ICBET 2020          Full Paper Submission Deadline: 10 January 2020     Conference Dates: 15th - 18th September 2020      Conference Place: Meiji University, Tokyo, Japan



Meiji University, Tokyo, Japan





Keynote Speaker I

Prof. Walter Herzog

University of Calgary, Canada

Dr. Herzog did his undergraduate training in Physical Education at the Federal Technical Institute in Zurich, Switzerland (1979), completed his doctoral research in Biomechanics at the University of Iowa (USA) in 1985, and completed postdoctoral fellowships in Neuroscience and Biomechanics in Calgary, Canada in 1987. Currently, Dr. Herzog is a Professor of Biomechanics with appointments in Kinesiology, Medicine, Engineering, and Veterinary Medicine, holds the Canada Research Chair for Cellular and Molecular Biomechanics, and is appointed the Killam Memorial Chair for Inter-Disciplinary Research at the University of Calgary. His research interests are in musculoskeletal biomechanics with emphasis on mechanisms of muscle contraction focusing on the role of the structural protein titin, and the biomechanics of joints focusing on mechanisms of onset and progression of osteoarthritis. Dr. Herzog is the recipient of the Borelli Award from the American Society of Biomechanics, the Career Award from the Canadian Society for Biomechanics, the Dyson Award from the International Society of Biomechanics in Sports, the Muybridge Award from the International Society of Biomechanics, and recently received the Killam Prize in Engineering from the Canada Council for the Arts for his contributions to Biomedical research. He is the past president of the International, American and Canadian Societies for Biomechanics. He was inducted into the Royal Society of Canada in 2013.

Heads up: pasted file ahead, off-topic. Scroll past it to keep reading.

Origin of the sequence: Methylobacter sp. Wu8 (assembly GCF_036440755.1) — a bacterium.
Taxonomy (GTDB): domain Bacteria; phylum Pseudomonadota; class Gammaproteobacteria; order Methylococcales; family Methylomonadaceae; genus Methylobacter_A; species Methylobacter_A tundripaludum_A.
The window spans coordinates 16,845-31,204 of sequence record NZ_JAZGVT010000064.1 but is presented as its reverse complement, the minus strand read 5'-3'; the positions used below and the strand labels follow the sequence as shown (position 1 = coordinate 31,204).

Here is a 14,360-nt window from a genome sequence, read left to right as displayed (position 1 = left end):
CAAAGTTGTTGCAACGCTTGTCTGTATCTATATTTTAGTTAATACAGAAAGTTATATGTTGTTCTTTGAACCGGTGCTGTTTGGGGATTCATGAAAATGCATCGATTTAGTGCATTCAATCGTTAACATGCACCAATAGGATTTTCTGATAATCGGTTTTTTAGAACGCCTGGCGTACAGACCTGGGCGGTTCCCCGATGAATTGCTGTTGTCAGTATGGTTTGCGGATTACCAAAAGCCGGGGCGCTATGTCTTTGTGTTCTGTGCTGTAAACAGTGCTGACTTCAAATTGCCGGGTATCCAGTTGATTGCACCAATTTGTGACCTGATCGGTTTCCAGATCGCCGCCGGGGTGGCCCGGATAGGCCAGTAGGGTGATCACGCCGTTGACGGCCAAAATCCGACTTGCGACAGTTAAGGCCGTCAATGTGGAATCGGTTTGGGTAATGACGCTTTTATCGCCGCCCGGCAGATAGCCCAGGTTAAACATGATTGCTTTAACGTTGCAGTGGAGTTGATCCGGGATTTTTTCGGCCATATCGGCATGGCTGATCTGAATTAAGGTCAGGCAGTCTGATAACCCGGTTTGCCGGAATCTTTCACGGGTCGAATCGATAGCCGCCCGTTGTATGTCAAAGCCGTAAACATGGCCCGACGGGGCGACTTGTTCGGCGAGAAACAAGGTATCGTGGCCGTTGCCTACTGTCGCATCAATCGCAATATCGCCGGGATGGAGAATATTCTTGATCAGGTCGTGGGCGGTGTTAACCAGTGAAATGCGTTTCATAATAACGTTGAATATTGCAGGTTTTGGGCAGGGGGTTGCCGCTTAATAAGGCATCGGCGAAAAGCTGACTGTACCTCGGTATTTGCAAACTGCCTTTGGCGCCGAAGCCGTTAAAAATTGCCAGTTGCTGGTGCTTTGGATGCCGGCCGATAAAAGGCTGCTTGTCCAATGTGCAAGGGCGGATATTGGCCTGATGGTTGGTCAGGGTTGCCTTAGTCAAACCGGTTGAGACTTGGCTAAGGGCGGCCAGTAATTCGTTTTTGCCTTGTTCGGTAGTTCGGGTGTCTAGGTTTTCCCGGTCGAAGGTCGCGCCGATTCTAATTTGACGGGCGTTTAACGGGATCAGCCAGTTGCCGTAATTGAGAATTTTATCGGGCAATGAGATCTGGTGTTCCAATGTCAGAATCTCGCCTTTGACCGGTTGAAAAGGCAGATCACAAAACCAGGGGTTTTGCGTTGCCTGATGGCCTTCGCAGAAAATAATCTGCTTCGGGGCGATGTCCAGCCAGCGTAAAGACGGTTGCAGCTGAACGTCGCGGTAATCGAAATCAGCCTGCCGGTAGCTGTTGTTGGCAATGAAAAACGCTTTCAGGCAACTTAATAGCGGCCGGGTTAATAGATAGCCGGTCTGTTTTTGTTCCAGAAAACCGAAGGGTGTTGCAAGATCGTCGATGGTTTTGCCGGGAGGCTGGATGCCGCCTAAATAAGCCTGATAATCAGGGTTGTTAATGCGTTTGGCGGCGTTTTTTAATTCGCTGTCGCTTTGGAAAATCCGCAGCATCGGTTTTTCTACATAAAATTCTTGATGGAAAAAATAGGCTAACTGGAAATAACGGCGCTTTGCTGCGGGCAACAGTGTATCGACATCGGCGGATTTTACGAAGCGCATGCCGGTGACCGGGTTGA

Speech Title: "The Forgotten Filament in Muscle Contraction"

Abstract: The sliding filament and cross-bridge theories of muscle contraction have dominated the thinking in muscle contraction research for more than half a century. These theories rely on force production by the contractile filaments actin and myosin exclusively. However, many experimental observations on skeletal muscle properties cannot be explained using these theories. For example, the cross-bridge theory cannot explain the residual force enhancement property of skeletal muscle, nor can it account for the stability of myosin in the centre of sarcomeres. In 2002, we discovered that passive forces in an active muscle are much greater than the passive forces in a passive muscle. We called this observation “passive force enhancement”. In 2008, we demonstrated that this increased passive force is uniquely associated with the filamentous, sarcomeric protein titin. We then showed that titin is a spring protein whose stiffness increases with muscle activation, thus providing more force when a muscle is actively stretched compared to when it is passively stretched. The molecular mechanisms of this increase in titin stiffness with activation remain unclear, but I will present the latest findings from our group on how titin might regulate active force in skeletal muscle contraction.


Keynote Speaker II

Prof. Jyh-Ping Chen

Chang Gung University, Taiwan